People start saving for retirement too late: Swiss Re 

Insurers have to find solutions to match people's short-term focus with long-term financial needs, Swiss Re says

October 22, 2013 3:00 IST | India Infoline News Service
Swiss Re's Insurance Report 2013, Connecting generations-protecting generations lays out the concerns people have with insurance and where the opportunities and challenges lie for the industry. Drawing on consumers' own words, the report explores how the long-term insurance industry can improve its services and products and reconnect with the public.

The report also analyses the important role employers, advisers and intermediaries have to play in a changing financial services landscape.

Connecting generations - protecting generations looks at the way people approach their savings, pensions and protection needs and how insurers can link into those needs. The report identifies three important issues: many people have not started thinking about the long term; they often have other priorities for the limited amount of money they have; and, a negative customer experience may have turned them off insurance companies. This latter point appears to have a knock-on influence on their children and future generations.

Consumer experience and short-term thinking 
Consumer research conducted for the report confirms that people are increasingly thinking more short-term about their financial situation. As a result, people start saving for retirement too late and do not place a high priority on financial products which would provide benefits later in life.

"This year's Insurance Report paints a startling picture of UK consumer thinking," says Russell Higginbotham, CEO Swiss Re UK & Ireland. "While there are consumers who are switched on and savvy about financial planning, for a lot of people financial survival is about getting through to the next pay day. It's so important to listen to our customers and be aware of the bigger picture if we are going to provide insurance protection for as many people as possible.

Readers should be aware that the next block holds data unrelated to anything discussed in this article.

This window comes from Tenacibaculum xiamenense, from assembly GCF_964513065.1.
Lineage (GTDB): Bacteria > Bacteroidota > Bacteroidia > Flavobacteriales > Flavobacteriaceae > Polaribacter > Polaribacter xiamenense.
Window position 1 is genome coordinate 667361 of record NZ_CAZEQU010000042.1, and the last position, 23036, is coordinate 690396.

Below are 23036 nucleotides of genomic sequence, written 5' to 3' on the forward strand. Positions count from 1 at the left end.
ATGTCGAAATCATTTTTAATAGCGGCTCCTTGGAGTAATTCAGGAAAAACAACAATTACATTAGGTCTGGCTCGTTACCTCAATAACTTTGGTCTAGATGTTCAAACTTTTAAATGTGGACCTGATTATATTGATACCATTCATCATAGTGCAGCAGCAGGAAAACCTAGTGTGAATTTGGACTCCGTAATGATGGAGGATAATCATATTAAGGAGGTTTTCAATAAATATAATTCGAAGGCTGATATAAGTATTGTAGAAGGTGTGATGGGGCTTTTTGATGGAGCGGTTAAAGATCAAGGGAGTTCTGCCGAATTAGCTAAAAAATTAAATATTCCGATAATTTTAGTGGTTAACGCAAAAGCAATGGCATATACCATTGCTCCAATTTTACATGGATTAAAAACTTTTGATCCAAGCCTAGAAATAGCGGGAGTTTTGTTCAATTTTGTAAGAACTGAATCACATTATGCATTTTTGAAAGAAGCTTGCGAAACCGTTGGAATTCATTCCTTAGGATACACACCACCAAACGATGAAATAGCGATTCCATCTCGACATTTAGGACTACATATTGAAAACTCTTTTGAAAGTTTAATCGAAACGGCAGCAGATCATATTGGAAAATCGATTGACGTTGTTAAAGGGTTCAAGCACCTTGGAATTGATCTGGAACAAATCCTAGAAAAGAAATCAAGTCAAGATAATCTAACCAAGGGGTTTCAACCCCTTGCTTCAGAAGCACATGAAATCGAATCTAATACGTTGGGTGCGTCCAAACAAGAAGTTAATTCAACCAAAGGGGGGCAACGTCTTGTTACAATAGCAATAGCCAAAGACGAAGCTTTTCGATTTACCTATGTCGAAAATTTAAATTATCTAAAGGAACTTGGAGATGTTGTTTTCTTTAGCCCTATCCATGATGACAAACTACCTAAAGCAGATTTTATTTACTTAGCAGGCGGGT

Making it real for people 
The report finds that, although two-thirds of those questioned see the value of insurance, many of them find financial services and insurance uninteresting. Focusing on people's real-life experiences can provide insights into how to address their needs. For example, people who have had personal or family experiences of negative events are more likely to respond to well-positioned messages and products.

Sally-Anne Etienne, Swiss Re's Life & Health Market Head UK and Ireland, says: "Successful companies listen to their customers and position their proposition accordingly. We can't expect our customers to fit our processes. If we have a better understanding of how our customers are thinking, we can identify what their needs are and help to solve them."

The role of employers 
Auto-enrolment has enhanced the role of employers in the UK as an access point for financial products. The report points to the changes this will make to the balance between workplace-based and other pensions.

Beyond auto-enrolment, the report finds that 92% of consumers think that employers have a role to play in wider benefit provision. Over three-quarters of all UK employers, however, provide no life, income protection or critical illness cover at all. Those that do tend to be older, more-established companies with a large number of employees.
"It's telling that most consumers see benefit provision so positively. The insurance industry already does much good work providing protection cover through employers. Now is the time to build on this," says Ron Wheatcroft, technical manager at Swiss Re and co-author of the report.

Workplace pensions can lay the foundation for wider access to products, services and information. The report suggests that the industry can help this happen, for example, by providing clear and simple communication to consumers about their benefits packages.

Adapting to a changing landscape 
The convergence of technological, social and regulatory factors has led to a once in a generation opportunity for advisers, product providers, intermediaries and other stakeholders to provide an integrated landscape of state and private provision. Connecting generations - protecting generations reports on the opportunities for the industry to deliver in this changing social landscape.

Russell Higginbotham says: "The world has changed and will continue to change and the insurance industry needs to keep ahead of the curve. We have to update our business models and innovate without losing sight of the fact that the fundamental need for saving and protection has not changed. Indeed, in a defined contributions pensions world, they become even more important." 

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